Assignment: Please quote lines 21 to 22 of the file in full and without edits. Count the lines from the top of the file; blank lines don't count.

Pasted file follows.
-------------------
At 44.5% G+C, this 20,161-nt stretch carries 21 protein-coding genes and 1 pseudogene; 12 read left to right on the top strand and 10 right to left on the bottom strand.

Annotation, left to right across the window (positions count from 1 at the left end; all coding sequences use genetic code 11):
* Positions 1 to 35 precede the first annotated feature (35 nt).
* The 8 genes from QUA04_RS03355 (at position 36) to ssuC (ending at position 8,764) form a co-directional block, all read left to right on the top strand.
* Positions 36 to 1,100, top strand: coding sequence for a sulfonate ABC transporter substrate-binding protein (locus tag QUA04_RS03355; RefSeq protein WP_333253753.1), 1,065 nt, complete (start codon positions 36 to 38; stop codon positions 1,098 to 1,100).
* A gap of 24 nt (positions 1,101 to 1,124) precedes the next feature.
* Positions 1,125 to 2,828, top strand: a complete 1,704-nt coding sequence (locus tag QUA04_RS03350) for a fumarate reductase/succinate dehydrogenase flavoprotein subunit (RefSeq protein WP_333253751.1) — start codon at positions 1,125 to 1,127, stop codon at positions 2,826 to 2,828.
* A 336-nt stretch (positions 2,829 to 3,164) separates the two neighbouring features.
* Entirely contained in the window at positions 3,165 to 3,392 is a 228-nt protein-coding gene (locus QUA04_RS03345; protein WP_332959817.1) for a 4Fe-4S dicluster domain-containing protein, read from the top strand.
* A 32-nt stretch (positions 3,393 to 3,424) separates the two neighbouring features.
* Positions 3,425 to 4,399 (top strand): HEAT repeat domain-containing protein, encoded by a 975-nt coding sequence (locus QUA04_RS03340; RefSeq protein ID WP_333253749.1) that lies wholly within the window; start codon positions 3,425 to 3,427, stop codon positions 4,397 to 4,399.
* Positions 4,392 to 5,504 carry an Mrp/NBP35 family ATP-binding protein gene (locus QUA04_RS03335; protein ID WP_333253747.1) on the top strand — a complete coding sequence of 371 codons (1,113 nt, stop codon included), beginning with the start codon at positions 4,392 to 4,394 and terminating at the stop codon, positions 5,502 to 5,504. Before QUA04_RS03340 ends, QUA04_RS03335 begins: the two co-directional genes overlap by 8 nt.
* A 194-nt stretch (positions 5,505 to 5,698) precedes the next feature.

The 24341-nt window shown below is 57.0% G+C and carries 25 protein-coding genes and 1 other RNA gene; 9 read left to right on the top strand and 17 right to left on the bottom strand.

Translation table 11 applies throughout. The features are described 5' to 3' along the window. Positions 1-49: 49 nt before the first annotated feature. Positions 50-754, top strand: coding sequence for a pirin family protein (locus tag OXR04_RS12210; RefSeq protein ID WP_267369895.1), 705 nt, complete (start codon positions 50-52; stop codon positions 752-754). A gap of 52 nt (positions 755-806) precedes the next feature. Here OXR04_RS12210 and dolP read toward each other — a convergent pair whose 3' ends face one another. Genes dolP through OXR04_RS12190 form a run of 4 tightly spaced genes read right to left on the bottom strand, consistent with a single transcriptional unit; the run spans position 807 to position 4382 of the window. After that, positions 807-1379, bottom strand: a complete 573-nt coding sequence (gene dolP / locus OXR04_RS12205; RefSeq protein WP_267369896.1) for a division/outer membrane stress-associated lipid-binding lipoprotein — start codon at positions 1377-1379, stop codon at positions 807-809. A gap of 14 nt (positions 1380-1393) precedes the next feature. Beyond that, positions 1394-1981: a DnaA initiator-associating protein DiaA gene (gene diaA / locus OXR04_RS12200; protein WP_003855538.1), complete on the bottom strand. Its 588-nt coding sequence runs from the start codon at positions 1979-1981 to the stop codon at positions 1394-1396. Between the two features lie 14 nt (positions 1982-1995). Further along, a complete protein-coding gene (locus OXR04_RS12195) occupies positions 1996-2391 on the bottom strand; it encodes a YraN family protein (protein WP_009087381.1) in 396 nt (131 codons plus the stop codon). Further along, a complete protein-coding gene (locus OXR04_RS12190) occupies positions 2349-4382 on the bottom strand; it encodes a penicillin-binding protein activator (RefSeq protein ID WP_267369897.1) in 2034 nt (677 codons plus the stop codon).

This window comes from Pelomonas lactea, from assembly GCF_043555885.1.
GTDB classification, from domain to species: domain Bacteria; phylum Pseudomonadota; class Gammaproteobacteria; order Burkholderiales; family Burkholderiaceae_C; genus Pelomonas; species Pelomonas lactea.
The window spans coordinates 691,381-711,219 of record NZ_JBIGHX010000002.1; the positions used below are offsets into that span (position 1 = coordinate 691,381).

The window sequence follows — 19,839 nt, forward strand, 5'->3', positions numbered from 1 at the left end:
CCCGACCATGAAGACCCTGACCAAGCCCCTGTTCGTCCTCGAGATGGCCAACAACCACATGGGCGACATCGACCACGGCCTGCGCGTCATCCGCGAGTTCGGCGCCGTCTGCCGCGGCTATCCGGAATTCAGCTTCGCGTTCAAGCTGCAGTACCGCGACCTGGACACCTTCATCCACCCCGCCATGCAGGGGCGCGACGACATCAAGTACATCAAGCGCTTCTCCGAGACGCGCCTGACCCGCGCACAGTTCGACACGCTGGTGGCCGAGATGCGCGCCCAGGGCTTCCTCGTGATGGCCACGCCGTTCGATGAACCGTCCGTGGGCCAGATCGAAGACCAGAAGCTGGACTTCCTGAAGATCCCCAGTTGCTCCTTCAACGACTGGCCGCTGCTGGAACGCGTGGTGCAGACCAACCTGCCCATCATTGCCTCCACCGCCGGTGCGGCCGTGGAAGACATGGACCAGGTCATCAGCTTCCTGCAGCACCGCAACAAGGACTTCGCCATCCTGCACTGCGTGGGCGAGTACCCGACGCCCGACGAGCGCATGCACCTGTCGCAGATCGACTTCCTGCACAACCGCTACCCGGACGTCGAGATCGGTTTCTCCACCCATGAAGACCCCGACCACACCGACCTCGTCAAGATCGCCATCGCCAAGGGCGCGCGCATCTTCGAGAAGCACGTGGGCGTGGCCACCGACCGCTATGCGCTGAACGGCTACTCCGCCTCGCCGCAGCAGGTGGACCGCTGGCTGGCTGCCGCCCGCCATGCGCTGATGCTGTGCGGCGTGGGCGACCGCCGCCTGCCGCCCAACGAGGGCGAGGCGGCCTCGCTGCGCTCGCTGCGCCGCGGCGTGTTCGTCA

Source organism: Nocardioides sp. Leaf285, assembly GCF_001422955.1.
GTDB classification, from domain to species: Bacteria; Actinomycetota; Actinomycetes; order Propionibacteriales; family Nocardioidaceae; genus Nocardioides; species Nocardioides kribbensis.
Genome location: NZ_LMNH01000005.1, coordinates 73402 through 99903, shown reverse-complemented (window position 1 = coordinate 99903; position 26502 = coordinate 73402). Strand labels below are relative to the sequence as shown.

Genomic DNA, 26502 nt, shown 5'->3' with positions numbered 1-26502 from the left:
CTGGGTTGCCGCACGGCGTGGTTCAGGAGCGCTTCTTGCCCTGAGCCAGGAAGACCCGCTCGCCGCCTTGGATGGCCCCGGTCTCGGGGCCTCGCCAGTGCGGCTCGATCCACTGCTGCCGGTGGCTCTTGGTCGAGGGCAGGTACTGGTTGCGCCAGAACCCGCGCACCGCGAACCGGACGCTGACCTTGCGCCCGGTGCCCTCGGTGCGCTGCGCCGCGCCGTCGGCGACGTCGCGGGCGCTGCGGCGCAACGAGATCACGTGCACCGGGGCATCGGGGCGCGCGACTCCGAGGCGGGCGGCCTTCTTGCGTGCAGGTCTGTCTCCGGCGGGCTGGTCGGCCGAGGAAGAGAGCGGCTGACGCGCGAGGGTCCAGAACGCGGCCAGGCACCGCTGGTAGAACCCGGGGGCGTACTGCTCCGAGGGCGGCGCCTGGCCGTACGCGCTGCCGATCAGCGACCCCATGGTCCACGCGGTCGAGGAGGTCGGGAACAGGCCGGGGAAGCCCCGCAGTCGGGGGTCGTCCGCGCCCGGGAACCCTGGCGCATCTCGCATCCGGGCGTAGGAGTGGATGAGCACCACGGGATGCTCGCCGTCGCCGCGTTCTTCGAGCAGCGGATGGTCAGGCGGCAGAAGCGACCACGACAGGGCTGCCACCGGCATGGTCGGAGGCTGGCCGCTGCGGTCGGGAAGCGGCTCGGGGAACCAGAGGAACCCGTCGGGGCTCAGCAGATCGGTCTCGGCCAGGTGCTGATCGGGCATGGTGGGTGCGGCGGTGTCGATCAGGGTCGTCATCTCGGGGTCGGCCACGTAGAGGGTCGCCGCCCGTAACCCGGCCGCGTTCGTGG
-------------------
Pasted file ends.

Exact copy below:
Source organism: Nocardioides sp. Leaf285, assembly GCF_001422955.1.
GTDB classification, from domain to species: Bacteria; Actinomycetota; Actinomycetes; order Propionibacteriales; family Nocardioidaceae; genus Nocardioides; species Nocardioides kribbensis.